31 July 2013

Chocolate Turkish Taffy

Yippee, novelty candy! Turkish Taffy is this airy, slightly porous, dense marshmallow-y light sugar candy that is advertised to be snappable. The idea is that you hit the bar against a hard surface, causing it to shatter. Then, you eat the pieces of the bar. I chewed the pieces because that's how I eat candy. The bar had a really clean break, which is interesting for a candy with the consistency of hard caramel and the flavor of cola.

Good candy bar for angry or violent people. And non-angry non-violent people.

It is definitely preferable to hit the candy while it is still wrapped, or else you get chunks all over the floor and table.

30 July 2013

"Real People" Dinner

At a Discussion Dinner for my program, I was making a point and rambled that we first pilot test our food/solutions in our lab, and then, after approval, "give the test to real people." This phrase became the butt of a handful of jokes later in the discussion, and I am now ostensibly the lab assistant of a lab that has "non-real" people. On a related note, AK distinguishes "real people" food and lodging from college kid living conditions. "Real people", for example, have vapid paintings on their walls, and don't eat ramen-with-poached-egg. In a clutter of spontaneity and thoughtful planning, we managed to have a remarkably posh "real people" dinner on the porch of his house, complete with neither tablecloth nor napkin. Actually, apart from the food and sunset, everything else was rather "college kid"-style (including Christmas lights). However, the food is the only thing that matters and it's neat choosing not to pay for perfect plating and swanky music.

Unfortunately, as is frequently the case this summer, I didn't have my camera, so these phone pictures will have to suffice.

The Menu
Not-Crusty-Enough Baguette with Camembert
8 Oysters (4 Chesapeake, 4 other)
Ribeye Steak with Mushrooms and Steamed, Buttered Spinach

The Oysters
Oysters are really expensive to order at restaurants. At Simeon's, oysters are $37.50/dozen (I think). At Wegmans, however, they are only $1. Although this sounds perfectly ridiculous (because an entire box of mac and cheese is $1), consider ordering 6 cooked-from-frozen mozarella sticks for $7.99+tax+tip from a generic casual-style restaurant. And they revel in it.

The woman at the Wegmans seafood counter was very nice and explained to us that one of the oyster types was more briny than the other. However, I don't remember which was the more briny one, and I don't remember the name of the other oyster type either. Suffice it to say that 4 of the oysters looked more textured and wavy while the other 4 looked neat and tidy. '50s conservative, vs. '60s whoot-whoot, if you will. Although the two types of oysters came in different nets, I ended up mixing them due to a memory lapse. In another memory lapse, I put the oysters in the freezer, only to realize 20 minutes later that oysters should probably not be frozen because the oysters were still alive (maybe?) and that frozen scallops (and other seafood) have a terrible texture, so why not oysters? So, they were promptly moved to the fridge.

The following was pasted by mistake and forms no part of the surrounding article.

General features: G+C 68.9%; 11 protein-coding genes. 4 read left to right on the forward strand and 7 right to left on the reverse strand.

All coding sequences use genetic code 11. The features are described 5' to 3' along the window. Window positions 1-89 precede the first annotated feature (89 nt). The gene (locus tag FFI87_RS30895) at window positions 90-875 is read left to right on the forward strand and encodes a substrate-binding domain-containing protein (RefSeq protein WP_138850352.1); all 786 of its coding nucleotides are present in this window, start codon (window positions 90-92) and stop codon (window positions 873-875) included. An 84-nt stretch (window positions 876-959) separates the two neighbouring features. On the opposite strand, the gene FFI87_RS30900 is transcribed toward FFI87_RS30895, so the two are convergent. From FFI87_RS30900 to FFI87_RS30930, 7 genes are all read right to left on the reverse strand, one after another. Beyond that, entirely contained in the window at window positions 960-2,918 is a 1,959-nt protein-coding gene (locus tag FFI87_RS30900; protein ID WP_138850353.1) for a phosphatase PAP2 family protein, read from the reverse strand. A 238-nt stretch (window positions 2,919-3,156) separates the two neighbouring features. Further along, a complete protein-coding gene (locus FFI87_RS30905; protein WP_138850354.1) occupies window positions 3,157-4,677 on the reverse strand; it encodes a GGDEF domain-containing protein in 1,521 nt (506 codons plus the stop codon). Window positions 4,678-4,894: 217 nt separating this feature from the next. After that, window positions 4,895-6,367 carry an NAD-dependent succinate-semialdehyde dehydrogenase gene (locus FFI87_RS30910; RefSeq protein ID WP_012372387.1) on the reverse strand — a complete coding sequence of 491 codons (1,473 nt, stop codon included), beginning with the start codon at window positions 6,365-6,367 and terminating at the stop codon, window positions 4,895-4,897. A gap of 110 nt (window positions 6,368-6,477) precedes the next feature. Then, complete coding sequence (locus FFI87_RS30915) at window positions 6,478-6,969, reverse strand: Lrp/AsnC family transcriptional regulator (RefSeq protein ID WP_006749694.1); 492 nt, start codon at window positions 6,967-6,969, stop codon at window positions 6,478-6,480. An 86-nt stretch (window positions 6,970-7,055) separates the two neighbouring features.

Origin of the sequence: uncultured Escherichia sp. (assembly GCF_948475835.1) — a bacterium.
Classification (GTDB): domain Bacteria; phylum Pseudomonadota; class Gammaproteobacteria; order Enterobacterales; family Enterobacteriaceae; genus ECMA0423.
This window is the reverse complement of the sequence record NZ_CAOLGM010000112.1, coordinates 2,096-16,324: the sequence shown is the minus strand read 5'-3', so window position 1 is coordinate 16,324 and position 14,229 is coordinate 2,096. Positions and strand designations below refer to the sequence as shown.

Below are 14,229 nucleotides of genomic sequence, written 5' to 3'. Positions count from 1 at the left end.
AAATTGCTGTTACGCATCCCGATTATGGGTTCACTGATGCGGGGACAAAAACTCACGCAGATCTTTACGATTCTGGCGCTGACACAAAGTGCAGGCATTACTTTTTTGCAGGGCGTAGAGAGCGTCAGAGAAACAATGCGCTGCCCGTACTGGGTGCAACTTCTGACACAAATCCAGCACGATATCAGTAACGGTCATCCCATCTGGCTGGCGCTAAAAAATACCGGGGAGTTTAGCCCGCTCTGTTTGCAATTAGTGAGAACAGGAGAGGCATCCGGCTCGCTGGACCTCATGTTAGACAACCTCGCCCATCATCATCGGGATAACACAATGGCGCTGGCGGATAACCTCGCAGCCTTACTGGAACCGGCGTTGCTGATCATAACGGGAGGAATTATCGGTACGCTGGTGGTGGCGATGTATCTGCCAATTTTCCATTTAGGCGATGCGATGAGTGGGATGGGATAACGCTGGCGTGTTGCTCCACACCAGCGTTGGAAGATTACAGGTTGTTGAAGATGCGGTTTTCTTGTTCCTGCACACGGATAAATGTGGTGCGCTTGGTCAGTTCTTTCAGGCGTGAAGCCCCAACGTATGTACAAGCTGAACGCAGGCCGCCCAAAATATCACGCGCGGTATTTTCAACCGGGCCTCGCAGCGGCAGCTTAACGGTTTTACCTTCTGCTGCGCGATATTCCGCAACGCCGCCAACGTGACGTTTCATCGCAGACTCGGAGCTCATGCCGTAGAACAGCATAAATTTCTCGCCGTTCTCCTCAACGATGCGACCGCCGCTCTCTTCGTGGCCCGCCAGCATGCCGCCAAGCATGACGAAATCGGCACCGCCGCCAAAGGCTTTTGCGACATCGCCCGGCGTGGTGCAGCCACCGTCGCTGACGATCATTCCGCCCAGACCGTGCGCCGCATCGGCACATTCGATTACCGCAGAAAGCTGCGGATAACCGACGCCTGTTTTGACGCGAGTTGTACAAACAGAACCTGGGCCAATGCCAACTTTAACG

However, obtaining oysters is not the main problem. Opening them is. I didn't see the point of purchasing a $20 oyster opener, and I was confident that we could pry them open somehow. The woman at the counter suggested using a screwdriver. She also said that legally speaking, she could only tell us to eat them cooked. I found this humourous.

We tried using a butter knife and another sharp knife to pry open the oysters, before AK found that a 3/8-inch drill-bit (flat) works perfectly as an oyster opener! You gently poke the drill-bit between the bottom (corner?) of the oyster, and then gingerly wiggle the drill-bit around the perimeter of the oyster.

After a short amount of time (much less than the time taken to get to a restaurant, order food, and wait for food), we had our oysters! They sat in the fridge on ice, covered with a plate, for about an hour until we ate them.

The camembert was good because the rind was bland. That's probably not how it's supposed to be, but is agreeable towards my preferences. The steak was good. There were chunks of fat in it, and little blobs of mushroom and garlic. The spinach was made by steaming in this collapsible colander/steamer (like this), which I think is super nifty device!